Consequences Of Imposing ‘Sin’ Tax On Cigarettes – Benefit Or Detriment?
On 4th December 2018, Health Minister Amir Kayani said that the federal government was looking forward to impose gunah (sin) tax on cigarettes, tobacco and soft drinks. According to him, the government will earn billions of rupees through taxes and will spend the same on the health sector thereby improving it.
As interesting as this may sound, there are going to be consequences faced by the government and the public. Starting off with the pros of this decision, it must be noted that imposing ‘sin’ tax will not only boost our health sector but will also be a channel for the government to earn billions of rupees meant to be spent on the health sector itself. It is said that almost 45 countries have levied ‘sin’ tax on harmful substances. A leading example is India which has imposed such taxes on substances like pan masala and gutka.
It seems like a great initiative for boosting our country’s health sector as well but it must be noted that including soft drinks under this tax reflects uncertainty.
Every action that has pros has certain cons as well. The first and foremost possible negative aspect of this sin tax will be the rise in illicit cigarette trade, which is a more severe issue than the act of smoking itself. This was the only reason that the Federal Board of Revenue (FBR) had lowered the taxes on several cigarette brands and had reduced the Federal Excise Duty on those cigarette packs in the budget of fiscal year 2017-2018. While the government has ensured that it is going to take all the necessary measures to prevent such activities, who will be held responsible if such things flourish?
Secondly as far as the term ‘gunah tax’ is concerned, it certainly has negative connotations in the sense that it may seem to contradict with Article 21 of Constitution of Pakistan which provides safeguards against taxation for the purposes of any particular religion in the following words:
“No person shall be compelled to pay any special tax, the proceeds of which are to be spent on the propagation or maintenance of any other religion other than its own.”
By calling it ‘gunah’ tax, it may appear that the government is telling people that the use of tobacco is a sin for the Muslim community (debatable), while appearing as an additional tax towards non-Muslim communities.
Furthermore, we cannot ignore political repercussions. A casual statement tweeted by Mr Faisal Vawda has also attracted political criticism:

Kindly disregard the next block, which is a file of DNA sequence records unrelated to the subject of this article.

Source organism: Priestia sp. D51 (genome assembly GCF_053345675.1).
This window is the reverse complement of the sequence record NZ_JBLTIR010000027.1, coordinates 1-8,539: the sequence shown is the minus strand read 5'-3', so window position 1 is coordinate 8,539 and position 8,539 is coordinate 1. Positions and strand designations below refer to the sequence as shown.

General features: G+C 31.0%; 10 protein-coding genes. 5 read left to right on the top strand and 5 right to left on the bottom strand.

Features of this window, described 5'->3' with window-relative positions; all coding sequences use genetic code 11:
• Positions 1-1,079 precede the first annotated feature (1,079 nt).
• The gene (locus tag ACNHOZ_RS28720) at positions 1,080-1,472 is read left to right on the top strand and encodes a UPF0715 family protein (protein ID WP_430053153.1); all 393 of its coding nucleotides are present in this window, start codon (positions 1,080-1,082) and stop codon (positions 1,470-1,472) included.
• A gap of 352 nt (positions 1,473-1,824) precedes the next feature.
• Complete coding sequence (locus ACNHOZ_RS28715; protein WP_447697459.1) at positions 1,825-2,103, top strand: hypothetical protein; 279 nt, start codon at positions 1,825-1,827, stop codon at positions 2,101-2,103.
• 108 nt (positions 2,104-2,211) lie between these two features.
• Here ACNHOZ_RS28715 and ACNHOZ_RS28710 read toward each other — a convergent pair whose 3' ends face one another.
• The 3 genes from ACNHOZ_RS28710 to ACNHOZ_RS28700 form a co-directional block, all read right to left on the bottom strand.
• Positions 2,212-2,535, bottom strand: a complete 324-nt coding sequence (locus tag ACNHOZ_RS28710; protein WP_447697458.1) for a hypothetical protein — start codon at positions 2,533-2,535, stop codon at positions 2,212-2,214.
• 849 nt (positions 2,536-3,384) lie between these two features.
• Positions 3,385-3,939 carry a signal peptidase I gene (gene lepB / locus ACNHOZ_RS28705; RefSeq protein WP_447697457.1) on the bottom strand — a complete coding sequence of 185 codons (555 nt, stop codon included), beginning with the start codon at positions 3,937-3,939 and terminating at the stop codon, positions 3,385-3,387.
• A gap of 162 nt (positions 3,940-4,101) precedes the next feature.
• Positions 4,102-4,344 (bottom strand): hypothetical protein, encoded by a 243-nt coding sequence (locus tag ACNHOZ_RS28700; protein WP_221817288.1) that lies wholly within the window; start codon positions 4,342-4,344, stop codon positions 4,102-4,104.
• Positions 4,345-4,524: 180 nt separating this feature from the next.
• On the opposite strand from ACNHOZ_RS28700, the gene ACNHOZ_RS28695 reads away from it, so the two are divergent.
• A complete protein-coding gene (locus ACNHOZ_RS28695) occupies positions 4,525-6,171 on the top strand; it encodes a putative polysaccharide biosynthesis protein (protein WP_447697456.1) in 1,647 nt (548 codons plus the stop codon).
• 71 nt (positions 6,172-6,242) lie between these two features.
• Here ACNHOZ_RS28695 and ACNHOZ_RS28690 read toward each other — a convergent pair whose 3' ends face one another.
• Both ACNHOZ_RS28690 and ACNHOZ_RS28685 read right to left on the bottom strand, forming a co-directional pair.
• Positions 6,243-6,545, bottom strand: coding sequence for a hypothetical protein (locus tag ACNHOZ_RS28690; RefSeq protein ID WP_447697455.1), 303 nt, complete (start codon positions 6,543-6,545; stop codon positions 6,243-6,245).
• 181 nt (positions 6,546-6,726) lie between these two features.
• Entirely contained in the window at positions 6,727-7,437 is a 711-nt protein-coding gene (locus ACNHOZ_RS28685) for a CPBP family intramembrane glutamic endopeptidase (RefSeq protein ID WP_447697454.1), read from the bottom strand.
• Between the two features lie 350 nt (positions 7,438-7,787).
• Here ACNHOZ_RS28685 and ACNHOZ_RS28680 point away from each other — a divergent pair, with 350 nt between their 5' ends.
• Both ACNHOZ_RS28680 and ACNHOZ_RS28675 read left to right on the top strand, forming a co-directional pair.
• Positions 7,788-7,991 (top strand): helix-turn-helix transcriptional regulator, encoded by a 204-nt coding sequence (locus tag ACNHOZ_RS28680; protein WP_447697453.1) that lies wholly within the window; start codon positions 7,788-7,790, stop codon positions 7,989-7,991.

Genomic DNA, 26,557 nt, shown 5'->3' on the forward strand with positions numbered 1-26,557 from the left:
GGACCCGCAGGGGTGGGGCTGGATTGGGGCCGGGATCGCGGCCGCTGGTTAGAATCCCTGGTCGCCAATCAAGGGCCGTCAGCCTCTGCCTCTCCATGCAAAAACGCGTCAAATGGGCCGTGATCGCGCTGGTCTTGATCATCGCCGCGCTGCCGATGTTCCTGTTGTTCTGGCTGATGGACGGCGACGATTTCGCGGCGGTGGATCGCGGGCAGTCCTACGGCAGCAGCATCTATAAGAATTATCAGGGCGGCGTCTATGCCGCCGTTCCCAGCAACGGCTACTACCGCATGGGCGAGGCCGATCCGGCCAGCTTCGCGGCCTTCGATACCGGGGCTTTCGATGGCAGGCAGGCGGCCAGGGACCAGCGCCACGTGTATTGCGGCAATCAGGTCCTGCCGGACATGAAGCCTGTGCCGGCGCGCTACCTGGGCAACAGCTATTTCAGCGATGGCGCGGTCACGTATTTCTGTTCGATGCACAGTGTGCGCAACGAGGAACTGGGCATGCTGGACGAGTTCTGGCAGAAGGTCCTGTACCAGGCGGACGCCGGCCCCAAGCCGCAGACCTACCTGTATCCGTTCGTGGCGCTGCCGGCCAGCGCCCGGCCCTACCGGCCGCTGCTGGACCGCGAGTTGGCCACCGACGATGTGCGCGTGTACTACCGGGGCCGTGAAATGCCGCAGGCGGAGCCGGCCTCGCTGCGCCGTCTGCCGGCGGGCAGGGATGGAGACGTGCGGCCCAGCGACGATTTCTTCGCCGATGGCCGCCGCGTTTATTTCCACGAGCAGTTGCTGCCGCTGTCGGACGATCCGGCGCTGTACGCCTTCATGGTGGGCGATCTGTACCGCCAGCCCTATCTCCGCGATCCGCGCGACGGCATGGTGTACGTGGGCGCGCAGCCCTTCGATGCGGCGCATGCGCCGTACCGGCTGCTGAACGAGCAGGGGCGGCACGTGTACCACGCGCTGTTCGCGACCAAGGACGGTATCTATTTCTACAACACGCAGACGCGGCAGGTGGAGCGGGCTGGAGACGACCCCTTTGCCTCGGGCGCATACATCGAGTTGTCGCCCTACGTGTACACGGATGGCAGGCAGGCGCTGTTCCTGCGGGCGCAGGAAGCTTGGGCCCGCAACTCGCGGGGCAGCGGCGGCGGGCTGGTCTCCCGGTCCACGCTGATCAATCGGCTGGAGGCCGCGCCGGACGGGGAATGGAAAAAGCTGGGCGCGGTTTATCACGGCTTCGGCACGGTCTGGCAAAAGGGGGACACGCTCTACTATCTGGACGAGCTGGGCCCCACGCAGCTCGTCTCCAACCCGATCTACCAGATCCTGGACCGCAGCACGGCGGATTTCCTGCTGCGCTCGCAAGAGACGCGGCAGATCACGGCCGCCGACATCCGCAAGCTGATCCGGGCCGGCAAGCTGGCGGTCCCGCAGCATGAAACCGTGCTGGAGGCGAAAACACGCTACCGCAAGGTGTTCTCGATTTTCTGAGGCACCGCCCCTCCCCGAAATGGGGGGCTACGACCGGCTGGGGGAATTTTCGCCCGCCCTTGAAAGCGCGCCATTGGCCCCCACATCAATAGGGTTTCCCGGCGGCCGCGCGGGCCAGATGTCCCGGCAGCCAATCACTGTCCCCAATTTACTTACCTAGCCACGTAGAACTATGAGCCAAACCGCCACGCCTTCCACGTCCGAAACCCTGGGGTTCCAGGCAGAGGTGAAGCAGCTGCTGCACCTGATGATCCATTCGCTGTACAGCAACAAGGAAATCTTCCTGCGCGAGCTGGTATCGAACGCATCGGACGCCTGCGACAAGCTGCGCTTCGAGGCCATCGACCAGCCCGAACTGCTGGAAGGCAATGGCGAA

“I’m a chain cigarette smoker myself and I appreciate all the measures taken by the government to discourage smoking and I understand it’s injurious to health but this term “gunah tax” is inappropriate. If this is gunah then what would we name and term the actual gunahs?”
Here the point is not the imposing of the tax, but the use of term itself. Mr Asad Hafeez, Director National Health Services (NHS), also tried to explain ‘sin’ tax in the following words:
“A sin tax is an internationally recognised term and is specifically levied on certain goods deemed harmful to society, for example tobacco, candies, soft drinks, fast foods, coffee and sugar.”
If we take this statement into account, we may interpret it in different ways. Substances like candies and sugar are not exactly “harmful”. Even if they are deemed to be harmful, they are not damaging our bodies in the same way as substances like alcohol or drugs are. But if the statement is strictly construed, candies, coffee and sugar may well be on the list of being imposed with ‘sin’ tax.
Imposing ‘sin’ tax also undermines freedom to choose in a way as everyone has the right to make a choice and that’s why we also have designated smoking areas almost everywhere. As far as soft drinks are concerned, we have been using them since a very long time. Students tend to consume a lot of soft drinks as they can afford them with their pocket money. Imposing a tax on them will not prevent people from consuming them.
While imposing a tax on cigarettes might boost our health sector, the term ‘gunah’ tax makes things uncertain and vague and imposing it on all kinds of everyday products provides no reasonable grounds and may have social, economic, moral and political repercussions at the end of the day.
The views expressed in this article are those of the author and do not necessarily represent the views of CourtingTheLaw.com or any other organization with which she might be associated.
Note: ‘Sin’ tax is imposed on producers who consequently raise the price of the product for consumers. In case consumer demand for that product is highly inelastic, demand will not decrease much even if price is raised, thereby benefiting the producer and having very little effect on consumption. In effect, while this may raise revenue for the government, it may not act as a barrier for the producer nor deter people much from using the same products at a higher price.